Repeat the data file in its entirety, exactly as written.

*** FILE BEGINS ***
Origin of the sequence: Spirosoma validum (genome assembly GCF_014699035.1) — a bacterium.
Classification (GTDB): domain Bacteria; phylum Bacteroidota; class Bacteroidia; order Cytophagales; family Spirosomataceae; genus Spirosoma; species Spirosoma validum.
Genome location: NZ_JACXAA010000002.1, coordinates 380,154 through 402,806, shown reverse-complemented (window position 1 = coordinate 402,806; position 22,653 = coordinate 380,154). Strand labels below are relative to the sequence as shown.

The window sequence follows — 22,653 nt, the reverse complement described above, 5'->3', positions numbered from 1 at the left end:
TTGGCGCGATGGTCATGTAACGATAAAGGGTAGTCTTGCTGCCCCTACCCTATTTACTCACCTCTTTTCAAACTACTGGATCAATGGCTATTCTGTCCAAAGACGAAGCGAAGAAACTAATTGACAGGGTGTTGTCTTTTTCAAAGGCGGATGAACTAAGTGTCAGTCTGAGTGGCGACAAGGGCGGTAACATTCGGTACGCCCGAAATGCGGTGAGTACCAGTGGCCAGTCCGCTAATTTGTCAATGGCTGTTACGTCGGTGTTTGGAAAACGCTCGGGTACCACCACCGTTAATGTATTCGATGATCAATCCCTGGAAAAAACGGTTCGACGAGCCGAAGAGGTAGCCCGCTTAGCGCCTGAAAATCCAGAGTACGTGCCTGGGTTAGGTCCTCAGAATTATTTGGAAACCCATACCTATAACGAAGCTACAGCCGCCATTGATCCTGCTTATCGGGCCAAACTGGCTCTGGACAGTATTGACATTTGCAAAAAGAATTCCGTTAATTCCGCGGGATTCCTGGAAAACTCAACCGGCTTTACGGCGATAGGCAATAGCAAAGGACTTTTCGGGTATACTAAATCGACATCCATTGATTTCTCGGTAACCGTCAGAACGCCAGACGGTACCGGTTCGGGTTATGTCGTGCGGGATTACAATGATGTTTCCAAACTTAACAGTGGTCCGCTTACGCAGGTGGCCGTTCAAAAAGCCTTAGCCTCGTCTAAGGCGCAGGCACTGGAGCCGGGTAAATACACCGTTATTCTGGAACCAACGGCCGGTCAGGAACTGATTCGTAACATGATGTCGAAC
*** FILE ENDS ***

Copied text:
Origin of the sequence: Spirosoma validum (genome assembly GCF_014699035.1) — a bacterium.
Classification (GTDB): domain Bacteria; phylum Bacteroidota; class Bacteroidia; order Cytophagales; family Spirosomataceae; genus Spirosoma; species Spirosoma validum.
Genome location: NZ_JACXAA010000002.1, coordinates 380,154 through 402,806, shown reverse-complemented (window position 1 = coordinate 402,806; position 22,653 = coordinate 380,154). Strand labels below are relative to the sequence as shown.

The window sequence follows — 22,653 nt, the reverse complement described above, 5'->3', positions numbered from 1 at the left end:
TTGGCGCGATGGTCATGTAACGATAAAGGGTAGTCTTGCTGCCCCTACCCTATTTACTCACCTCTTTTCAAACTACTGGATCAATGGCTATTCTGTCCAAAGACGAAGCGAAGAAACTAATTGACAGGGTGTTGTCTTTTTCAAAGGCGGATGAACTAAGTGTCAGTCTGAGTGGCGACAAGGGCGGTAACATTCGGTACGCCCGAAATGCGGTGAGTACCAGTGGCCAGTCCGCTAATTTGTCAATGGCTGTTACGTCGGTGTTTGGAAAACGCTCGGGTACCACCACCGTTAATGTATTCGATGATCAATCCCTGGAAAAAACGGTTCGACGAGCCGAAGAGGTAGCCCGCTTAGCGCCTGAAAATCCAGAGTACGTGCCTGGGTTAGGTCCTCAGAATTATTTGGAAACCCATACCTATAACGAAGCTACAGCCGCCATTGATCCTGCTTATCGGGCCAAACTGGCTCTGGACAGTATTGACATTTGCAAAAAGAATTCCGTTAATTCCGCGGGATTCCTGGAAAACTCAACCGGCTTTACGGCGATAGGCAATAGCAAAGGACTTTTCGGGTATACTAAATCGACATCCATTGATTTCTCGGTAACCGTCAGAACGCCAGACGGTACCGGTTCGGGTTATGTCGTGCGGGATTACAATGATGTTTCCAAACTTAACAGTGGTCCGCTTACGCAGGTGGCCGTTCAAAAAGCCTTAGCCTCGTCTAAGGCGCAGGCACTGGAGCCGGGTAAATACACCGTTATTCTGGAACCAACGGCCGGTCAGGAACTGATTCGTAACATGATGTCGAAC